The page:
Highland Scrambles North (SMC)

written by Iain Thow


In Stock

This newly delineated guide describes some of the best scrambles and easy rock climbs in the North-West Highlands of Scotland, the Outer Hebrides and Rum. With 200 routes stretching from Sutherland in the north to Glenfinnan in the south, and from Uist in the west to Caithness in the east, its scope and range offer scrambling options across all levels and rock types.

Keen hillwalkers can build their confidence on straightforward itineraries with a bit of exposure, and there’s plenty to whet the appetites of those who already have some experience and want to explore new territory on sustained, technical journeys requiring greater commitment.

From the elegant bands of Lewisian gneiss that comprise much of the Outer Hebrides and the northern hinterland of Ben Stack and Foinaven to Torridon’s terraced sandstone cliffs and the pinnacled ridges of An Teallach, there are many hidden gems to discover. You’ll also find updates of well-established and much-loved classics, including the Forcan Ridge, Stac Pollaidh and the Rum Cuillin.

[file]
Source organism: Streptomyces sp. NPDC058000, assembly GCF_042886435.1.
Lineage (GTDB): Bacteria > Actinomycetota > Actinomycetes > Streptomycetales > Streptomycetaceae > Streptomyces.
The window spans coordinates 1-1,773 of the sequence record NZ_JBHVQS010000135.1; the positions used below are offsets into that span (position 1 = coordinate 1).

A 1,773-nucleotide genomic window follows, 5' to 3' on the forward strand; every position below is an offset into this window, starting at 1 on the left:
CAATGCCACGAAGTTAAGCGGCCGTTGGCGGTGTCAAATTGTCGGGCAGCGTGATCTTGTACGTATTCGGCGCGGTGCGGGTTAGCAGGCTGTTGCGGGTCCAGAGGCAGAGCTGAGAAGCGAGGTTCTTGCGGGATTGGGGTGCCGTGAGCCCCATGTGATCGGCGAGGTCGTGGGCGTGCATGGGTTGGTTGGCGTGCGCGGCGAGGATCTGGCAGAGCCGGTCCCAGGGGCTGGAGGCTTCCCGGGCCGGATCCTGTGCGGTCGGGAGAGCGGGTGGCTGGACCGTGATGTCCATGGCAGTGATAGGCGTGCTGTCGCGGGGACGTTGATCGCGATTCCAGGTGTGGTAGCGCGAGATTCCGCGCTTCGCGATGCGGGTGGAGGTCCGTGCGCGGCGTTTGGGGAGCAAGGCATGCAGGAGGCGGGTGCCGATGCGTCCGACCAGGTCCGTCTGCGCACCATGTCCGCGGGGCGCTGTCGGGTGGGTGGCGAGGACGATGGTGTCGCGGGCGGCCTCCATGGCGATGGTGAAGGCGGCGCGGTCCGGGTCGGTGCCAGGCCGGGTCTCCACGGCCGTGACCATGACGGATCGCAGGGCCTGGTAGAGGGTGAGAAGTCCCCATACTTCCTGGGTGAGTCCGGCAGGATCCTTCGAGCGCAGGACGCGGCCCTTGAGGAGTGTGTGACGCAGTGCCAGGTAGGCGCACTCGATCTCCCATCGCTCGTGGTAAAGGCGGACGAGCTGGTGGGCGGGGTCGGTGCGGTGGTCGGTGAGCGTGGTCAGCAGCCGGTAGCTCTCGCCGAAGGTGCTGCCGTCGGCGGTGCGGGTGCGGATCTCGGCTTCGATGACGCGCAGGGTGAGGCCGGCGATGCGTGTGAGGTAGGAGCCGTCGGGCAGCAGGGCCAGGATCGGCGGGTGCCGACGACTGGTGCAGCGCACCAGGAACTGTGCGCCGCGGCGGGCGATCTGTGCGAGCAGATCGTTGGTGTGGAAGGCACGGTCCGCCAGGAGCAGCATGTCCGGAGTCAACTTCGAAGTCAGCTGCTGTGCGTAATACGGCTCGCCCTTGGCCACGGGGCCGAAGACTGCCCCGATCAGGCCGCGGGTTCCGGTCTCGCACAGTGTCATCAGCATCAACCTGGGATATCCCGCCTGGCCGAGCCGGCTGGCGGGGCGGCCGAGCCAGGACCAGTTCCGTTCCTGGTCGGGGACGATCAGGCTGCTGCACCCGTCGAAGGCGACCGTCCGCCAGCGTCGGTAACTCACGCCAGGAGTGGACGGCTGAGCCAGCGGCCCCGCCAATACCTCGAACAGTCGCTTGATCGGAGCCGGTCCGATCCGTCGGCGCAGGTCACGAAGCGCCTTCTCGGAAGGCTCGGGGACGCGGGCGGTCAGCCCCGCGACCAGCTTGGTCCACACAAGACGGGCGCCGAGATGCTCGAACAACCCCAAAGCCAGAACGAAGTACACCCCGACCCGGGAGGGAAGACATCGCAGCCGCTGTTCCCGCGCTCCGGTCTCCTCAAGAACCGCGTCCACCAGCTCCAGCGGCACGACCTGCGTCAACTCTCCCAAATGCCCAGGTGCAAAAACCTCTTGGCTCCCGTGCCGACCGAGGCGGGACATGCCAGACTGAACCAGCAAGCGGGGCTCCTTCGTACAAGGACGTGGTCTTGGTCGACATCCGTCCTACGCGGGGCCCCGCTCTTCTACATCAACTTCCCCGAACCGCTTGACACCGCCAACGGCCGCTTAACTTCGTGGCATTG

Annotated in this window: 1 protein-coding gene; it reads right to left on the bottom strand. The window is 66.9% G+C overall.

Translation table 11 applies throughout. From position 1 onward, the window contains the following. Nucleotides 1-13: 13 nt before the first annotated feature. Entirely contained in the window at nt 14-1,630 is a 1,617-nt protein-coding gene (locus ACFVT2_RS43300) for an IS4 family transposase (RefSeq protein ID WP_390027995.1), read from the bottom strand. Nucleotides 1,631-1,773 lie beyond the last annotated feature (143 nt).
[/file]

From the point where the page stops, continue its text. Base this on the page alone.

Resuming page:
Presented in our new contemporary style, Highland Scrambles North includes high-resolution photo diagrams and beautifully rendered maps for greater clarity and accessibility. With venue and route information accompanied by advice on conditions, this guidebook has everything you need for a superb day out in the Scottish mountains.

384 pages
Size: 175mm x 116mm (portrait)
ISBN: 978-1-907233-44-9
Published: 2022

Printed on FSC paper

About the author

Iain Thow works as a walking guide, mainly in the North-West Highlands, and has been knocking around the hills since he was a small boy. He can pinpoint the moment of addiction, on a family holiday in Torridon, when he saw the morning mists clear from Liathach and thought, ‘Wow!’ He began scrambling as a teenager, and it remains his favourite mountain activity today.

When the first Skye Scrambles guide came out, Iain rang the SMC to see if a guide to the Northern Highlands was in the pipeline and was asked, ‘Do you want to write one?’ He couldn’t say yes fast enough. Writing a guide provides an extra incentive to look round the corner and follow up on those pledges to ‘have a look at that sometime’. It also means he can share his love of the hills, and the routes they harbour, with others.